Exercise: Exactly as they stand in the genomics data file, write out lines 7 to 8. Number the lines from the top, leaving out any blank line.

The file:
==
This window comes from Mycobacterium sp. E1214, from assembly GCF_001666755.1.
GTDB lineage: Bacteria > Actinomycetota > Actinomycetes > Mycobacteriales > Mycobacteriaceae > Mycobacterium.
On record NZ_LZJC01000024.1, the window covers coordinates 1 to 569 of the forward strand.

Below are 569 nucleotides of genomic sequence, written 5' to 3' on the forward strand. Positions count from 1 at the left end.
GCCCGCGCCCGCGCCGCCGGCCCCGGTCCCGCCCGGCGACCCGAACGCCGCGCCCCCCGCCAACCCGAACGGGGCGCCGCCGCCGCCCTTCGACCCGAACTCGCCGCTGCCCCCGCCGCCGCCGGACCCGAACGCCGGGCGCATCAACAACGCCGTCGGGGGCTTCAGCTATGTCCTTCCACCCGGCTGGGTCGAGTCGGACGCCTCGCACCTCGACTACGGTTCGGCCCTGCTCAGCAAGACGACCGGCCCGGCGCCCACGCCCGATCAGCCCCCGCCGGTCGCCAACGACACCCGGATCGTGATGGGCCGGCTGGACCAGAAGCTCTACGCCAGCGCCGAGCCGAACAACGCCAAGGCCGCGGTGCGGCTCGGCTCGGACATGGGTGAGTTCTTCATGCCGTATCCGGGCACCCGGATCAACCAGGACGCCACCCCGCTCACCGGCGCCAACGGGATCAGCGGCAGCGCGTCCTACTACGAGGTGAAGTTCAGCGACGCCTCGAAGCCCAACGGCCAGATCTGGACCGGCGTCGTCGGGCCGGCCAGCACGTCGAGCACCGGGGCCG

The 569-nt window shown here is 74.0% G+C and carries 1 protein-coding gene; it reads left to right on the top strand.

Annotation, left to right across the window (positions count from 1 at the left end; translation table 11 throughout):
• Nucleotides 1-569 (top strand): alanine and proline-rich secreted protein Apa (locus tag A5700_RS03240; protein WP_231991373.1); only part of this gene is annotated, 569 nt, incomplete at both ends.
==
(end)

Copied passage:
Annotation, left to right across the window (positions count from 1 at the left end; translation table 11 throughout):
• Nucleotides 1-569 (top strand): alanine and proline-rich secreted protein Apa (locus tag A5700_RS03240; protein WP_231991373.1); only part of this gene is annotated, 569 nt, incomplete at both ends.